April 28, 2015
8 Ratings
Photo by James Ransom
  • Makes 6 large popovers
Author Notes

I simply adore popovers, which are perfect for breakfast, brunch, lunch, or dinner. They're so easy but they look so impressive. Always serve warm. —Erin Jeanne McDowell

What You'll Need
  • 1 1/4 cups all-purpose flour
  • 1 teaspoon salt
  • 1 cup whole milk
  • 4 eggs
  • 2 tablespoons unsalted butter, melted, plus more for greasing the pan
  1. Preheat the oven to 425º F. Brush the cups of a popover pan with melted butter and place in the oven while it preheats.
  2. In a large bowl, whisk the flour and salt to combine. In a large liquid measuring cup, whisk the milk and eggs to combine. Add the milk mixture to the flour while whisking constantly until a smooth, very liquidy batter forms.
  3. Gradually whisk in the melted butter, mixing just until fully incorporated. Transfer the batter to a large liquid measuring cup (or other spouted vessel).
  4. Remove the hot pan from the oven, and pour the batter into the cavities of the pan. Fill each cavity just over halfway full.
  5. Bake the popovers—without opening or adjusting the oven—until they are golden brown and very tall, 20 to 25 minutes.
  6. When you remove the popovers from the oven, puncture each on the top and/or the side with a sharp paring knife to release some of the steam inside. Serve the popovers warm, immediately.
  7. Leftover popovers should be stored in an airtight container for 1 to 2 days, and re-warmed in the oven for the best effect.

See what other Food52ers are saying.

  • stanford
  • Diana Ascarrunz
    Diana Ascarrunz
  • Joelle Smalt
    Joelle Smalt
  • Erin Jeanne McDowell
    Erin Jeanne McDowell
  • Catherine Regina Cheng
    Catherine Regina Cheng
I always have three kinds of hot sauce in my purse. I have a soft spot for making people their favorite dessert, especially if it's wrapped in a pastry crust. My newest cookbook, Savory Baking, came out in Fall of 2022 - is full of recipes to translate a love of baking into recipes for breakfast, dinner, and everything in between!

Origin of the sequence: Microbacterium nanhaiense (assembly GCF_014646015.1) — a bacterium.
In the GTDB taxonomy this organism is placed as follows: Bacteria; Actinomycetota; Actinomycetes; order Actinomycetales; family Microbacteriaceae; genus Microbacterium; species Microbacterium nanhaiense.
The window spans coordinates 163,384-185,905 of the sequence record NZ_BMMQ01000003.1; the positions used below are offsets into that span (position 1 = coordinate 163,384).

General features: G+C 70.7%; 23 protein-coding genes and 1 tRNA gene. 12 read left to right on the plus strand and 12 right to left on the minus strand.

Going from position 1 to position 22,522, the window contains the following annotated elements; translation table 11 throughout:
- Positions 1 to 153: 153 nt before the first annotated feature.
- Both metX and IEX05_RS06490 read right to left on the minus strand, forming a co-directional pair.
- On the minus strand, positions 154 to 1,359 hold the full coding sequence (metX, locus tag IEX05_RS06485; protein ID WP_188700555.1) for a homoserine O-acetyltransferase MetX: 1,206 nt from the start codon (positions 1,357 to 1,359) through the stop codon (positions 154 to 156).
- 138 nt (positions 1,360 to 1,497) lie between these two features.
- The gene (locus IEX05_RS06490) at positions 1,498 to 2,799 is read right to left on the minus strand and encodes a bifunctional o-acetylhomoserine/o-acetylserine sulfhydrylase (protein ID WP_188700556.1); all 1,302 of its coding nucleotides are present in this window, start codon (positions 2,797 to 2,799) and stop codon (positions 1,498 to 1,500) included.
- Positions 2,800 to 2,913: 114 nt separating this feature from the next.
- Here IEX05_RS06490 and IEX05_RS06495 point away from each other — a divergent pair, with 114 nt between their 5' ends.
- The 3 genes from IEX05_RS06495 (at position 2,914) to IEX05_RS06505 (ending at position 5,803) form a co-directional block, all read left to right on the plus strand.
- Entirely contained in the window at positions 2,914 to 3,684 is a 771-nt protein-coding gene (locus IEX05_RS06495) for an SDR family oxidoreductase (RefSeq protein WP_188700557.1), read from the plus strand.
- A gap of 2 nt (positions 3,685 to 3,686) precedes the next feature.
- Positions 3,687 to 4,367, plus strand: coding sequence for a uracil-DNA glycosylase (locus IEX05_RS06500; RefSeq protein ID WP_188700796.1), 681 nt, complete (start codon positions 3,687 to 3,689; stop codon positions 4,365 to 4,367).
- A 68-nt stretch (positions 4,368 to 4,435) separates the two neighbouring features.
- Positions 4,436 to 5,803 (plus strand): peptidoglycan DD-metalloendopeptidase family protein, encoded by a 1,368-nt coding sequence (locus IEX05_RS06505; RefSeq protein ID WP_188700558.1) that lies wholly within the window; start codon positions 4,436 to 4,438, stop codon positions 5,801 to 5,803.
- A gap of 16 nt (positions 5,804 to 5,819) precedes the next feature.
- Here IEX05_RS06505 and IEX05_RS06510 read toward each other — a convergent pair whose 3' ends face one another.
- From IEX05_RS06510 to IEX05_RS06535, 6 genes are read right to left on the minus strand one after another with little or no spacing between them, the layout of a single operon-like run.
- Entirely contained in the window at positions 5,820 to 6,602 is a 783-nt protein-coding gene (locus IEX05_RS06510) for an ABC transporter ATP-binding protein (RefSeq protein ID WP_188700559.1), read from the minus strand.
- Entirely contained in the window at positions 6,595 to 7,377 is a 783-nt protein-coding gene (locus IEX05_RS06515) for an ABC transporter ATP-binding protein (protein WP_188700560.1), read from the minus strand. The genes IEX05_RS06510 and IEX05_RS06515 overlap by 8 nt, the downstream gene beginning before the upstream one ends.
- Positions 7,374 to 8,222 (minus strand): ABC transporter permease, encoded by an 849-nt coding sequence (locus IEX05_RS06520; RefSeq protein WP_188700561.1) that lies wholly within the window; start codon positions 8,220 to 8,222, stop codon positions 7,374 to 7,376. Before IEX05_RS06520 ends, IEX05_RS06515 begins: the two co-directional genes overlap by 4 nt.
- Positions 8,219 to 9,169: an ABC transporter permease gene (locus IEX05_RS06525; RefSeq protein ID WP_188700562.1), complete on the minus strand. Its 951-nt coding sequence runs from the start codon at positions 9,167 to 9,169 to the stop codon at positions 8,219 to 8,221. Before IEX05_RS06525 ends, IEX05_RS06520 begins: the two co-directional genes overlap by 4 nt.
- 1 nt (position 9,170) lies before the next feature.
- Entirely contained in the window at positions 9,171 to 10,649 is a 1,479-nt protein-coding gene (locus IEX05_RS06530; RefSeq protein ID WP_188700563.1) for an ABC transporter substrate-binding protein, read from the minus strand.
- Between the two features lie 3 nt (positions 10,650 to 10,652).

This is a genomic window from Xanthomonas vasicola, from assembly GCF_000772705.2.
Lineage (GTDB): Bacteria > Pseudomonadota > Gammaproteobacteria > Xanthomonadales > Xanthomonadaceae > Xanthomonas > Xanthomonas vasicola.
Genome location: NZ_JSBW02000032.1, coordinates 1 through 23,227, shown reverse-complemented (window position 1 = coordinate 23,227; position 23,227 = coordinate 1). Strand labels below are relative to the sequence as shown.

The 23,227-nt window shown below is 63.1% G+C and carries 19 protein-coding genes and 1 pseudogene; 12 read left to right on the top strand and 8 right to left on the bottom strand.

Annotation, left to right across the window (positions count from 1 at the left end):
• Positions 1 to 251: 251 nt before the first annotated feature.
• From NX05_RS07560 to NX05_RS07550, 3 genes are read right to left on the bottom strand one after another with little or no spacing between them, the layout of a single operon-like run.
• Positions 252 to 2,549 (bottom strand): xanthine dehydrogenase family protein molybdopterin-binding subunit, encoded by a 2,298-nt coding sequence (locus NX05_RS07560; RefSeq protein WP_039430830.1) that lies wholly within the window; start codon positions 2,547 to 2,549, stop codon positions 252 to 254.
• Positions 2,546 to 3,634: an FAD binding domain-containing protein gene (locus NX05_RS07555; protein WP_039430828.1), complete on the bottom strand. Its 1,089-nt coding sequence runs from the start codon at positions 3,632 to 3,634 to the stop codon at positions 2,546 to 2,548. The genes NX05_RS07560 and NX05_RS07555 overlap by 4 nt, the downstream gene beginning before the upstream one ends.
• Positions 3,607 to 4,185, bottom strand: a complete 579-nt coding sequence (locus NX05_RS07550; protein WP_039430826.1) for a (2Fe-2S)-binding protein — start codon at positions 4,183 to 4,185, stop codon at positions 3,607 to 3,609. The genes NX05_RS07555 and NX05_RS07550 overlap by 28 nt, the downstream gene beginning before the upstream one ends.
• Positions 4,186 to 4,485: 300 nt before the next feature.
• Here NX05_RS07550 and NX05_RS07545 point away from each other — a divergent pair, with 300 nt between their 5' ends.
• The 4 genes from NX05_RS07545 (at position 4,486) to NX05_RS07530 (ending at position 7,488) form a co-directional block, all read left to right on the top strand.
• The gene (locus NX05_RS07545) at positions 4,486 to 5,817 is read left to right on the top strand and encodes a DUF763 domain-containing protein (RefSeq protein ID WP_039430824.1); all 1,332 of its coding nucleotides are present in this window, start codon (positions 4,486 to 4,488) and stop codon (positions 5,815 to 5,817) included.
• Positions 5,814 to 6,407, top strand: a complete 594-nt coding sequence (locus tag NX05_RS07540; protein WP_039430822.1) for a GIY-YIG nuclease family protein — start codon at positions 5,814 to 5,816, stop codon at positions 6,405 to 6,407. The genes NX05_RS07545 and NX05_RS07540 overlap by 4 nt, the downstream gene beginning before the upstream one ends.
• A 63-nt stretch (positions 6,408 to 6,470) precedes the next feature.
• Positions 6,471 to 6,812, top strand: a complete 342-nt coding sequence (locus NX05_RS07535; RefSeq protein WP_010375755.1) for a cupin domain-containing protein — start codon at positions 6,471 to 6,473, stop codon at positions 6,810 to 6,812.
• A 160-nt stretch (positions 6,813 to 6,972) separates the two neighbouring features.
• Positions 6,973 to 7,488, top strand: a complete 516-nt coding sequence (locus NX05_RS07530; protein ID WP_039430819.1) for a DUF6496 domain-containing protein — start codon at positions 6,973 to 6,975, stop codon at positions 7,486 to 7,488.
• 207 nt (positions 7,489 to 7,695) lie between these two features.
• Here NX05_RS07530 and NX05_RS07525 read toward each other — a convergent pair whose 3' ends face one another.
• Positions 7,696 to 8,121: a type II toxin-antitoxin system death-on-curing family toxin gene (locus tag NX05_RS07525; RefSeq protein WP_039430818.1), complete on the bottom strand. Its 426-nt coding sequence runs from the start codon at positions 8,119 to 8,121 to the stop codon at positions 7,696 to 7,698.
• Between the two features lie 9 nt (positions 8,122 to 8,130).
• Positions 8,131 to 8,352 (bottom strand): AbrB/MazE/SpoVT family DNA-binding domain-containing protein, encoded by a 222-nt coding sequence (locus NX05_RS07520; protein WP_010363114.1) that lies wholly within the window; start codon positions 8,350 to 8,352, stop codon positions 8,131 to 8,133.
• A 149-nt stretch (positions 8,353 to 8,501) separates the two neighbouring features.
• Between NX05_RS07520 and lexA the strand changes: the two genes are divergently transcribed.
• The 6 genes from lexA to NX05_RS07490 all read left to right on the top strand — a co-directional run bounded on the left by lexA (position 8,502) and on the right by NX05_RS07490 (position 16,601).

24 Reviews

BriCarlucci December 11, 2022
Didn’t rise and so dense. This recipe isn’t it.
Michele K. March 21, 2018
My mom used to make these for special dinners with a pork or beef roast. If making them with a park roast, she'd use some of the rendered fat to grease the popover cups. Incredibly good, if terrible for your diet. Going to have to step up my game--married 28 years and never made these once!
Jenn March 13, 2017
I've made this twice, and they've turned out well, though I think too spongey. I haven't gotten the texture like in the picture. I think I need to up the liquid content. Also, would you change any of the ingredient ratios if flavoring - sweet or savory versions?
Elizabeth W. July 21, 2016
I use bacon fat or duck fat to grease the pan depending on what you are serving them with. One and a half teaspoons per cup then place in the preheated oven until hot remove from oven then add batter. Makes them extra tasty
Marisa C. May 3, 2016
Could you replace the butter with different fat, say, bacon fat?
Erin J. May 19, 2016
That should work - let us know if you try it!
stanford April 7, 2016
if using a convection oven, should the time be reduced?
Erin J. May 19, 2016
It's best not to use a convection oven on this recipe - the movement of the fan can prevent the popovers from rising fully!
Diana A. November 18, 2015
Mine did not rise and were so dense.
Catherine R. March 1, 2016